. . . one of the most striking-looking and handsomest girls whom I have seen for a long time. She was admirably dressed in light grey with a close fitting crimson body which set off her exquisite figure and suited to perfection her black hair and eyes and her dark Spanish brunette complexion with its rich glow of health which gave her cheeks the dusky bloom and flush of a ripe pomegranate. . . And from beneath the shadow of the picturesque hat the beautiful dark face and the dark wild fine eyes looked with a true gipsy beauty.

Unfortunately, the section of the diary dating from September 9th 1875 to March 1st 1876 was missing by the time the manuscript reached Plomer, so the progress of the affair is mysterious. However, it seems that they met sometimes in secret in Bournemouth, and their relationship was probably passionate, perhaps even sexual to some degree. In retrospect Kilvert writes of their 'wild sad trysts', and when, on April 20th 1876 he received a letter from Etty's mother telling him to cease communicating with her he lamented 'I have been, alas, very very wrong.' 

It seems that he was fated to be single, and I feel for him across the century and a half that separates us. He does accept rejection by his beloveds' parents rather easily, however. His sense of honour was evidently acute, but perhaps he should have fought his corner more persistently; after all, as he pointed out himself, his own father had overcome initial rejection. He did however eventually marry, which I'll come to a little later.

By paying so much attention to his love affairs I'm giving a somewhat false impression of the diary as a whole. There is, it is true, a deep strain of melancholy that runs through it (not just because of his unhappy love life), and he records suffering mysterious illnesses (physical and mental), some terrifying dreams, and plenty of grim details about the living conditions of the rural poor, but there is also plenty of laughter and high spirits.

He was far from being a plaster saint. He had his human foibles; on April 5th 1870 he visited Llanthony Abbey in the Black Mountains of Wales, and writes:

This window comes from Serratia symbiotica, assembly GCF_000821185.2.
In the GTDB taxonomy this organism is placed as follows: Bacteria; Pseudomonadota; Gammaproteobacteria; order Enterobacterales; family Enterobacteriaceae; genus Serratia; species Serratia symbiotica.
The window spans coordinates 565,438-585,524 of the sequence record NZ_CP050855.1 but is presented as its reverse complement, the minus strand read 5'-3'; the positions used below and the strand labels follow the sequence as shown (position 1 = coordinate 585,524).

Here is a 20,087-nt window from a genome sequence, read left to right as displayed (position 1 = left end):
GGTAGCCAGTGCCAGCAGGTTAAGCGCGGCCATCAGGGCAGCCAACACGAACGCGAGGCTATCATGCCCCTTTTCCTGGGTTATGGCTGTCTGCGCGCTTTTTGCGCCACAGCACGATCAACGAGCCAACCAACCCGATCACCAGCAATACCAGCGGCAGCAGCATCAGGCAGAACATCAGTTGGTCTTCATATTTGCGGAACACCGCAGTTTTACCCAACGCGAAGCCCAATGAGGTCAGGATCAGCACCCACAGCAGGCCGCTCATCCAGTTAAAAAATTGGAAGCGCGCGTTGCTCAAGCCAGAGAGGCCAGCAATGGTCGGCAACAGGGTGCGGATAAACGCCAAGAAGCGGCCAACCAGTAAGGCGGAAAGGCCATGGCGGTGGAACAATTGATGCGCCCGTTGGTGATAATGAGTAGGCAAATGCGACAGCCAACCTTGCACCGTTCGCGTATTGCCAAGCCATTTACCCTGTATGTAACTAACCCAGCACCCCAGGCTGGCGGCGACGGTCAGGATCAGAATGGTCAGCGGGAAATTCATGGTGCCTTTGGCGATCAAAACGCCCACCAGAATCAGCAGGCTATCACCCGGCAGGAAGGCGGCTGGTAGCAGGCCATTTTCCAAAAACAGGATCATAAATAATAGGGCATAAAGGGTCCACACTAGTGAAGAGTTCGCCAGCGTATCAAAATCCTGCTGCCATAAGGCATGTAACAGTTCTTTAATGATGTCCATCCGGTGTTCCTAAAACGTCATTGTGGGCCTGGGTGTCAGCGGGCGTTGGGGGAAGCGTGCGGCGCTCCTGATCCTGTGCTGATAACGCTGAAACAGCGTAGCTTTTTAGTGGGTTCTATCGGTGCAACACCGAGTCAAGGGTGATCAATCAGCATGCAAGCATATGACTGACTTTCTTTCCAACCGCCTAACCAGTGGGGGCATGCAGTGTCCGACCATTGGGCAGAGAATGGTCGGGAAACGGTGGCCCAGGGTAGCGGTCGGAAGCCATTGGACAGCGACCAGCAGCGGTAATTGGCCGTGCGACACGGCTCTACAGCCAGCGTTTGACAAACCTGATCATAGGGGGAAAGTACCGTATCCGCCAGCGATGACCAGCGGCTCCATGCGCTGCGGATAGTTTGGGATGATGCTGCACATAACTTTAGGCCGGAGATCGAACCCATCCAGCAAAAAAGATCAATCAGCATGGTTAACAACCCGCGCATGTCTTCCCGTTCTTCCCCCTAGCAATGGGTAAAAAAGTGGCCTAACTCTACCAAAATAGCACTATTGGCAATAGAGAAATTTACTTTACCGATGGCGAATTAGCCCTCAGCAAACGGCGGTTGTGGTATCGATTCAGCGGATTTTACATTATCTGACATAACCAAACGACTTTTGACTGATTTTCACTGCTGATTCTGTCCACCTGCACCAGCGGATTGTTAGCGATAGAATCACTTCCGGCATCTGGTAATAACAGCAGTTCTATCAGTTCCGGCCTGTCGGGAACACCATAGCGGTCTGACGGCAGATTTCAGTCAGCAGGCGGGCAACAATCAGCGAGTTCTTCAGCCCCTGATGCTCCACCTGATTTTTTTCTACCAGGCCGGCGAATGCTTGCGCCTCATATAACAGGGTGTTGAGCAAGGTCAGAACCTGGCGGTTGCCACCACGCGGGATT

What was our horror on entering the enclosure to see two tourists with staves and shoulder belts all complete postured among the ruins in an attitude of admiration, one of them of course discoursing learnedly to his gaping companion and pointing out objects of interest with his stick. If there is one thing more hateful than another it is being told what to admire and having objects pointed out to one with a stick. Of all the most noxious animals too the most noxious is a tourist. And of all tourists the most vulgar, illbred, offensive and loathsome is the British tourist. No wonder dogs fly at them and consider them vermin to be exterminated.

So much for sympathy for his fellow man. I prefer to have historic sites to myself (and perhaps a friend) when possible, but this attack on tourists, quite apart from overlooking the fact that Kilvert himself was a tourist on this occasion, is immoderate to an almost deranged degree. (There are occasions in the diary when the reader almost fears for his sanity.) The only crime the people he saw committed was that they were enjoying and talking about the ruins of the abbey, and yet they're castigated as 'noxious' and 'loathsome'. 

The diary entry goes on to say that 'The most offensive part of their conduct however was that they had arrived before us and had already ordered their dinner, so we had to wait till they had done.' Unintentionally a bit irritating, perhaps, but 'offensive'? All this, I realise, makes it hard for me to sustain my claim that he was compassionate and lacked self-importance, especially as it's not an isolated incident. On May 29th 1871, for example, he records walking on the Black Mountains and imagines being 'stunned by the prattle of the Woolhope Club [an amateur archaeological society], or be disgusted by the sight of a herd of holiday-makers and sight-seers cutting bad jokes and playing the fool or straddling and dancing upon the grave [a recently excavated barrow].' He loved mankind when they were individuals, but, on the whole preferring his own company, had a blind spot when it came to people in groups. I acknowledge this as a fault in him (one I'm sometimes inclined to share), but to me this makes him more interesting and human.

In the diary as a whole he writes with such precise observation. There are what we might think of as big set-piece passages, where he pulls out all the stops (and which are perhaps rather overwritten for some 21st century tastes), as on April 20th 1876 (the day his relationship with Etty came to an end):

How beautiful is the descent into Bredwardine from Browbury. Especially as I saw it this afternoon, the lovely valley gleaming bright in the clear shining after rain, the thickly wooded hillsides veiled with tender blue delicate mists through which the brilliant evening sun struck out jewels of gold where he lit upon the upland slopes and hill meadows, while the poplar spires shot up like green and gold flames against the background of brown and purple woods and the river blazed below the grey bridge with a sparkle as of a million diamonds.